One of the best books I read in 2016 was Emma Smith’s Maidens’ Trip, a story about life on the wartime canals. In 1943 Emma Smith joined the Grand Union Canal Carrying Company under their wartime scheme of employing women to replace the boaters.
The Canal system had been in some decline since the rise of the railways in the 1880s, but wartime efforts to save money on fuel and get maximum efficiency out of the countries infrastructure facilitated a temporary change.
The Re-issued cover of the book.
Smith set out with two friends on a big adventure: three eighteen-year-olds, freed from a middle-class background, precipitated into the boating fraternity. They learn how to handle a pair of seventy-two foot-long canal boats, how to carry a cargo of steel north from London to Birmingham and coal from Coventry; how to splice ropes, bail out bilge water, keep the engine ticking over and steer through tunnels. They live off kedgeree and fried bread and jam, adopt a kitten, lose their bicycles, laugh and quarrel and get progressively dirtier and tougher as the weeks go by. I was rather annoyed to have missed the BBC Radio4 adaptation of it but hope to see it on BBC Radio4Extra in the coming year.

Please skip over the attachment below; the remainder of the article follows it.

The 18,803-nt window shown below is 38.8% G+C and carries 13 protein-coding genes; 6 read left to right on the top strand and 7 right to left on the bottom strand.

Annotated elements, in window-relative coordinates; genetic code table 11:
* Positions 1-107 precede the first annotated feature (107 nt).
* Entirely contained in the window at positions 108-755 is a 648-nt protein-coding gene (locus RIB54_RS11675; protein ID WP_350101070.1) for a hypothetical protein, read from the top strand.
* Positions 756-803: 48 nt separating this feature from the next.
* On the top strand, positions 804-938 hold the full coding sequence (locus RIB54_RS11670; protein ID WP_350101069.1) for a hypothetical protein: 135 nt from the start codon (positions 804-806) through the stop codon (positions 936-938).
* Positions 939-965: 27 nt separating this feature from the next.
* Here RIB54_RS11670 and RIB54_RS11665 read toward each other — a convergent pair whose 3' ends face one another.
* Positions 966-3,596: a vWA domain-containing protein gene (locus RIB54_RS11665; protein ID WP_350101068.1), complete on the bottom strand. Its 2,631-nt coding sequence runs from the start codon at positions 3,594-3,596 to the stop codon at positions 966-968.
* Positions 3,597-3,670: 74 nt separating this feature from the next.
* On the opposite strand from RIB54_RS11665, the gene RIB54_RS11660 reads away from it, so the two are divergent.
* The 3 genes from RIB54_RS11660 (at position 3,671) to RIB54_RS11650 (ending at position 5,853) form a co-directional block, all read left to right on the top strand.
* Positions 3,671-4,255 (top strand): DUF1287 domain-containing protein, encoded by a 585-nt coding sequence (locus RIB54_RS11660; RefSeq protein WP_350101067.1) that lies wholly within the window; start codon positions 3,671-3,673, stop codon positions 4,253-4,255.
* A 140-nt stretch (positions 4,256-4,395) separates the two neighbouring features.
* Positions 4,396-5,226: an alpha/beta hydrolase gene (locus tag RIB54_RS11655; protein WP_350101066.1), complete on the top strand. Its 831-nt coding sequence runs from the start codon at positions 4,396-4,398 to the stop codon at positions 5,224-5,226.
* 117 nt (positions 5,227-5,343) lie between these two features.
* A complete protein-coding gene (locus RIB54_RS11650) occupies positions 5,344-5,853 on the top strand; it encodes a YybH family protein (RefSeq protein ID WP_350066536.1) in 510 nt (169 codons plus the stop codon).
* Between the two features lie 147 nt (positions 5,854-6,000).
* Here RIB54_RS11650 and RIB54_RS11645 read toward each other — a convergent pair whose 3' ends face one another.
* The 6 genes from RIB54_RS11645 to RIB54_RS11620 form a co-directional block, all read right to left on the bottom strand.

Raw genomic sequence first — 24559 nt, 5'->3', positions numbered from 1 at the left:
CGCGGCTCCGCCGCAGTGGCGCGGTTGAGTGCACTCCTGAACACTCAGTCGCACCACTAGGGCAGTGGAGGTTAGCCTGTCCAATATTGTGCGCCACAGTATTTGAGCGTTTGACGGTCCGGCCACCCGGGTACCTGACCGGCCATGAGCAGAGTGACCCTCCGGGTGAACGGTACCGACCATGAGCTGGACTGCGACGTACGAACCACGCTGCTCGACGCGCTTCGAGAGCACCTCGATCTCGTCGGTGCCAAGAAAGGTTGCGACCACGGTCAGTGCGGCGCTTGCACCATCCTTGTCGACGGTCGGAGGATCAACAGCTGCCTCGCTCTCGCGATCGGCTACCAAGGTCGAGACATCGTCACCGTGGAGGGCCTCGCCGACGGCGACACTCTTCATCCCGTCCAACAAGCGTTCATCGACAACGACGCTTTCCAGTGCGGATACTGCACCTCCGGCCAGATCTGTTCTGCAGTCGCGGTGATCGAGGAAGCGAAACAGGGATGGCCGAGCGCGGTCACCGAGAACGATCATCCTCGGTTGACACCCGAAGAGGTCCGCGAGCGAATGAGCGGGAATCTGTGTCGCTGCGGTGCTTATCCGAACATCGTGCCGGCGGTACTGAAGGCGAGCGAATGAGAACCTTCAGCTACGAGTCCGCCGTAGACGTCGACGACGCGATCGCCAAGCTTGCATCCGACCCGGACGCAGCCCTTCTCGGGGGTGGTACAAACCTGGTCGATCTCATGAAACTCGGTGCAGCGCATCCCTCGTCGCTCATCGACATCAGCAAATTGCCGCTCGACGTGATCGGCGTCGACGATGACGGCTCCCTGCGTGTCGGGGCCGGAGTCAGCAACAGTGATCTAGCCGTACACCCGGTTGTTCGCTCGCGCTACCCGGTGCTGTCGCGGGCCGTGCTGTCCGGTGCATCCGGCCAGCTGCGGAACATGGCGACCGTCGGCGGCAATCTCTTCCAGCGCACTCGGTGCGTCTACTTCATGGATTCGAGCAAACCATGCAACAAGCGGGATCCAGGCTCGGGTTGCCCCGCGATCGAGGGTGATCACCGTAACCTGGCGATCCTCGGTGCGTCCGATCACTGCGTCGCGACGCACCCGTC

While reading the Smith book, for reference I had the ‘The Canals of England’ by Eric de Maré with his beautiful photos of 1950s Britain. Below are a selection of the pictures.
By the end of the nineteen-sixties a lot of the canals where in poor condition and it was only until the mid nineteen-nineties that they were cleared out and seen as tourist attractions.
Eric de Maré – The Canals of England, The Architectural Press, 1950
Emma Smith – Maidens’ Trip, Putnam & Company, 1948